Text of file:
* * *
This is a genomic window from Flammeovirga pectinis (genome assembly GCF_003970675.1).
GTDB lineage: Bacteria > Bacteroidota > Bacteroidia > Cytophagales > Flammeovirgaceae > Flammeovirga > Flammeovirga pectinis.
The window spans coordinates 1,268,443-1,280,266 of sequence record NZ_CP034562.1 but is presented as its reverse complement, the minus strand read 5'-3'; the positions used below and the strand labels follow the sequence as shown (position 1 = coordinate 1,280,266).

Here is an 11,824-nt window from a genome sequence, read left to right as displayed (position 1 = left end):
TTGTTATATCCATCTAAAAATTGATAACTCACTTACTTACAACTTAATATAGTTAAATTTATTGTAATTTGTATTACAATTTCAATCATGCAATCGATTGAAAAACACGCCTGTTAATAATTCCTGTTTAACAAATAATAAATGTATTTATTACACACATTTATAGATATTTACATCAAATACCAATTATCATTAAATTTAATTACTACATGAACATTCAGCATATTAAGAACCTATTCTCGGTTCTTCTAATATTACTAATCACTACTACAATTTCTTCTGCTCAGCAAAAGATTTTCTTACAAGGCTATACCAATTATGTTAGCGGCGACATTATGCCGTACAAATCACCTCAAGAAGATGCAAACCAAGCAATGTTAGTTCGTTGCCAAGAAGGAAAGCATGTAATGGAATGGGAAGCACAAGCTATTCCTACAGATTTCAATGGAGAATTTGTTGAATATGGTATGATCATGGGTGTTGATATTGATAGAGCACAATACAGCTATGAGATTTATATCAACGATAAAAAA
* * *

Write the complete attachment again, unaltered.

This is a genomic window from Flammeovirga pectinis (genome assembly GCF_003970675.1).
GTDB lineage: Bacteria > Bacteroidota > Bacteroidia > Cytophagales > Flammeovirgaceae > Flammeovirga > Flammeovirga pectinis.
The window spans coordinates 1,268,443-1,280,266 of sequence record NZ_CP034562.1 but is presented as its reverse complement, the minus strand read 5'-3'; the positions used below and the strand labels follow the sequence as shown (position 1 = coordinate 1,280,266).

Here is an 11,824-nt window from a genome sequence, read left to right as displayed (position 1 = left end):
TTGTTATATCCATCTAAAAATTGATAACTCACTTACTTACAACTTAATATAGTTAAATTTATTGTAATTTGTATTACAATTTCAATCATGCAATCGATTGAAAAACACGCCTGTTAATAATTCCTGTTTAACAAATAATAAATGTATTTATTACACACATTTATAGATATTTACATCAAATACCAATTATCATTAAATTTAATTACTACATGAACATTCAGCATATTAAGAACCTATTCTCGGTTCTTCTAATATTACTAATCACTACTACAATTTCTTCTGCTCAGCAAAAGATTTTCTTACAAGGCTATACCAATTATGTTAGCGGCGACATTATGCCGTACAAATCACCTCAAGAAGATGCAAACCAAGCAATGTTAGTTCGTTGCCAAGAAGGAAAGCATGTAATGGAATGGGAAGCACAAGCTATTCCTACAGATTTCAATGGAGAATTTGTTGAATATGGTATGATCATGGGTGTTGATATTGATAGAGCACAATACAGCTATGAGATTTATATCAACGATAAAAAA